Creating a vocational climate


By Father Thom Hennen

It has been a long while since I have written anything on vocations for the Messenger and a lot has happened since then. Between my own assignment changes, a global pandemic, a national examination of conscience on issues of race, and a contentious presidential election, it has been easy to be preoccupied, but it is good to return to these pages.

Fr. Hennen

In recent months, among various advisory groups within the diocese and at the annual parish corporate board meetings, we have been sharing information and forecasting, as best we can, about the state of priestly vocations in the diocese and its impact on parish planning.

I would be lying if I said the local picture in the not-too-distant future did not look grim. Even with a steady pace of ordaining, on average, one priest each year, we know this will not keep up with retirements or extraordinary circumstances, such as sudden illness or death, which could take additional active priests “out of play.”


The long and short of it: 33 of our current 55 active diocesan priests will be age 70 (and therefore eligible to retire) by 2030. Assuming we keep all the remaining active priests and add 10 more in that time, that gives us 32 priests to serve the diocese. Of these, however, not all would be pastors. Those newly ordained would need to serve as parochial vicars for at least a couple of years to “get their sea legs,” and some would serve in other ministries, such as hospital or university chaplaincy. In 10 years’ time, it works out to about as many pastors as counties in the diocese (22). Some counties will need far more than just one resident priest and three counties already have no resident pastor.

Suggestions abound as to how we can solve this problem, from ordaining married men, to ordaining women, to recruiting more international priests, to making greater use of permanent deacons, lay parish life coordinators, parish business managers, and “senior priests,” and further consolidation of parishes where appropriate.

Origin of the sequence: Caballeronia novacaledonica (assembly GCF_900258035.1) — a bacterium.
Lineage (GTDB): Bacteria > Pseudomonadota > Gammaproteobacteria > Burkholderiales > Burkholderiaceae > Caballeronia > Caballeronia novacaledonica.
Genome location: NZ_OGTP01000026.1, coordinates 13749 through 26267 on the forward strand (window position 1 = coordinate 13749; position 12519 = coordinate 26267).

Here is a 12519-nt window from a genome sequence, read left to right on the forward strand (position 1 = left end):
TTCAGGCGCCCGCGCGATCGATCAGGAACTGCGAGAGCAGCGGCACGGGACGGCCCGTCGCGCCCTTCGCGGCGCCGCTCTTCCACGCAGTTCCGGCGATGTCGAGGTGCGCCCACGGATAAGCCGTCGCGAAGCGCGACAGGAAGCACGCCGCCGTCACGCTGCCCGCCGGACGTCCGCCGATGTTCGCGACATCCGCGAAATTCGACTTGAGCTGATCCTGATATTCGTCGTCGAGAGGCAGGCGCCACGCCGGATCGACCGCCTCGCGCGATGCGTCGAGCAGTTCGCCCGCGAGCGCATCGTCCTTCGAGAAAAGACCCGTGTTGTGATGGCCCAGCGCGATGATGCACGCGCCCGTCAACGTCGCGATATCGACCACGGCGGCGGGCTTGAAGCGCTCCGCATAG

Some options are “on the table” and some, frankly, are not. Some are within our control at the diocesan level and some are not. Some options are more ideal, some less so. Proposals for a single or simple solution clearly do not go beyond a step or two.

So what can we be doing now to ensure not simply the minimum vital signs of the church in southeast Iowa but its vibrancy? It seems to me we always strain our brains for the “big ideas.” As I think about what inspired me to discern a vocation of service in the church, I realize there are many smaller, much more doable things that are no less vital.

First, it begins with families, who pray and practice their faith, who prioritize Sunday as a day for the Lord and for each other. In thinking back on it, so much of why I considered being a priest had more to do with the most “basic” things. Things like going to Mass as a family on Sundays, receiving the sacrament of reconciliation with some regularity, praying before every meal and sharing in discussions about faith, politics and culture around the dining room table. One of the few “happy accidents” of this pandemic has been greater opportunity for these sorts of family encounters.

Second, we must pray for vocations. I know we say this all the time, but it is true. We need to pray and pray hard. Pray that individual men and women would answer God’s call to priesthood, diaconate, religious life and to holy and committed marriages. Pray that we can collectively create a culture in which it is normal and healthy to consider these callings. Pray for a vocational climate in which the first question our young people ask is not, “What do I want to do with my life?” but “How is God calling me to use the life entrusted to me for the service of others?” Again, perhaps one of the “happy accidents” of this tumultuous year has been the desire to ask bigger, more important questions.

Third, we need a focus on evangelization, not to pad our numbers and keep our doors open, but because that is who we are. What if instead of thinking of our parishes as “sacrament stations” we saw them as mission basecamps? What if the work of the Gospel was unceasing in our parishes, through catechesis at all ages, community outreach, direct service to those in need, advocacy, prayer and worship? 

Some might object that this would diminish the importance of the priest and of the sacraments, but in thinking of those places in the world that are truly “mission territory,” you will find an even greater respect for the priesthood and a hunger for the sacraments.

There are still more questions than answers and it is always hard to predict the future, but at the end of the day I know this —Jesus Christ is the same yesterday, today and forever!

(Father Thom Hennen serves as vicar general for the Diocese of Davenport, chaplain of St. Ambrose University in Davenport and associate director of vocations.)

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